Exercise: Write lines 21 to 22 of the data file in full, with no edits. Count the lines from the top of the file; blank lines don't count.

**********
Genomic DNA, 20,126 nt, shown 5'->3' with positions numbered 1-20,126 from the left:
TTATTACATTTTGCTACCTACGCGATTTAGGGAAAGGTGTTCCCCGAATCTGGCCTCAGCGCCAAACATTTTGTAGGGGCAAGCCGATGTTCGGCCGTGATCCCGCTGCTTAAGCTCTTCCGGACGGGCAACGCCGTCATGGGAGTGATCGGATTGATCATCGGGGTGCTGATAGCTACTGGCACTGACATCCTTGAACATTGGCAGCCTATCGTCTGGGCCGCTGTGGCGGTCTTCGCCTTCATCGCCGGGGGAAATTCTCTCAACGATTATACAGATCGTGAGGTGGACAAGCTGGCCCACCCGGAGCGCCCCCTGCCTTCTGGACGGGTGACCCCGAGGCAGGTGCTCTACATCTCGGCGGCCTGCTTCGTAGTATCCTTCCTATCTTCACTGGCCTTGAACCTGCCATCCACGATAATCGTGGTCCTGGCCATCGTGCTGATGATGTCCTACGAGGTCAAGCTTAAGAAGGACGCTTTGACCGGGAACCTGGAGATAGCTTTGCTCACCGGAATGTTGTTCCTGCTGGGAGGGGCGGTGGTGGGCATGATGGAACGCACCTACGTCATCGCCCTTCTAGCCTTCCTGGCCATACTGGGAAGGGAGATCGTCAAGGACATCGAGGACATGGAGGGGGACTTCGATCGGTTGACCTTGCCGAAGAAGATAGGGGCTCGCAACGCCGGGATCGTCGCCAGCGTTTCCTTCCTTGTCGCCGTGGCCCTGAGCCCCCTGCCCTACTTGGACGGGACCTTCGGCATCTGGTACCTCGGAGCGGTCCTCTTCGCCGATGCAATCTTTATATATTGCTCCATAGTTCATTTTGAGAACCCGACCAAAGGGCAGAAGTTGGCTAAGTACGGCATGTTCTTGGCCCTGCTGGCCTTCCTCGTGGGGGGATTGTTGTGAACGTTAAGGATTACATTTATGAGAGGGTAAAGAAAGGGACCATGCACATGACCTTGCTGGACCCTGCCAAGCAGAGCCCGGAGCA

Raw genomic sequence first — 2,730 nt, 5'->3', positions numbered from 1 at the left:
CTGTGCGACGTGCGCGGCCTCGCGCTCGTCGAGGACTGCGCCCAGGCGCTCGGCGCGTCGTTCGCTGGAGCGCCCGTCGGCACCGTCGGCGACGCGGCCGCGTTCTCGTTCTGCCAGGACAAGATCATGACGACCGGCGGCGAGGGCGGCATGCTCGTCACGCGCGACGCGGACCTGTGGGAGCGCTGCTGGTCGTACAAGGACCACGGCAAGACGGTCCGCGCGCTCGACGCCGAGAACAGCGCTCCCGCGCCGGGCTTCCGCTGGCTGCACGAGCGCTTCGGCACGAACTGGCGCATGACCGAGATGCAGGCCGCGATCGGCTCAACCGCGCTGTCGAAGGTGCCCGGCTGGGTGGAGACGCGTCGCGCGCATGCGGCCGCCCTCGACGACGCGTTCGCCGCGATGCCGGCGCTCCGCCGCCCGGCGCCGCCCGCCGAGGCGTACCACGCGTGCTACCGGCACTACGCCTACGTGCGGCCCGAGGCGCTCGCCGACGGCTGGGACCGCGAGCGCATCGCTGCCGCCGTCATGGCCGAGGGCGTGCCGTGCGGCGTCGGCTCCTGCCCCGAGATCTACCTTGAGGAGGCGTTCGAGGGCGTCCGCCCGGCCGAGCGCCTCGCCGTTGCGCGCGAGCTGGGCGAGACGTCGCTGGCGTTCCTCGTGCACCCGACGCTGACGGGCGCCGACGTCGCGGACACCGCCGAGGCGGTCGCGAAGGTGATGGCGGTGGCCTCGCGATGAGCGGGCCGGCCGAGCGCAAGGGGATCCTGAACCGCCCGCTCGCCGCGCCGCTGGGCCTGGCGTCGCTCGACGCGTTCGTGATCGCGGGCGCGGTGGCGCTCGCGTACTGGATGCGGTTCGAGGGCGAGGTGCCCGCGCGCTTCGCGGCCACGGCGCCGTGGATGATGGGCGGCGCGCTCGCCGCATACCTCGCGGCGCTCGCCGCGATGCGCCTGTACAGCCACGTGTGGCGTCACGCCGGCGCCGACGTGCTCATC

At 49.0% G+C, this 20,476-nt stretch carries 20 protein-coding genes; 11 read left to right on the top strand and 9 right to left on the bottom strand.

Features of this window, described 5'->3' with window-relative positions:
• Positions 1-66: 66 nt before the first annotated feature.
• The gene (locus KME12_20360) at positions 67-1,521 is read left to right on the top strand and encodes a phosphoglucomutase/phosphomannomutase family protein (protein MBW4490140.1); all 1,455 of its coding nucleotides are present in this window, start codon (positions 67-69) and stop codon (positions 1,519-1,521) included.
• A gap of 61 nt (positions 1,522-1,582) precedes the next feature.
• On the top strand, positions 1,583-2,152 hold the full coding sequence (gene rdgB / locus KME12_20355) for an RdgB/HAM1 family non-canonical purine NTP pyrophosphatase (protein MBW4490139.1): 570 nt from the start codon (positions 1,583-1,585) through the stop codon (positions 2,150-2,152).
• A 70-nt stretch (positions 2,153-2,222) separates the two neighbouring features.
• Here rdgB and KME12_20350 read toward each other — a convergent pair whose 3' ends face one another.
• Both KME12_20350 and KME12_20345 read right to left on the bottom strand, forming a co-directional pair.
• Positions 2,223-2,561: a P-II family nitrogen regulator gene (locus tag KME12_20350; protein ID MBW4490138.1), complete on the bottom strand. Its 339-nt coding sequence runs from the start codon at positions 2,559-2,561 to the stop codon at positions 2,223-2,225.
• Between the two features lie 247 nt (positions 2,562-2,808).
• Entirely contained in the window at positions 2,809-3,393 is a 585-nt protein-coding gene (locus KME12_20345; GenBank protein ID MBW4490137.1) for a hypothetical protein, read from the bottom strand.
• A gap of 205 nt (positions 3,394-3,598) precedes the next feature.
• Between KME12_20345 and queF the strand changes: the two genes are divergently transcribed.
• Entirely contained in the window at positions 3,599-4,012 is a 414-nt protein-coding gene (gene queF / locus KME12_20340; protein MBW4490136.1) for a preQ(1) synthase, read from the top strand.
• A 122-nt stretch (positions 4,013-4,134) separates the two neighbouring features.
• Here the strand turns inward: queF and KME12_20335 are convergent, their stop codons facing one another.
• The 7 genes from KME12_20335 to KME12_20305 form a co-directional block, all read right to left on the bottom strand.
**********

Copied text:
• Here the strand turns inward: queF and KME12_20335 are convergent, their stop codons facing one another.
• The 7 genes from KME12_20335 to KME12_20305 form a co-directional block, all read right to left on the bottom strand.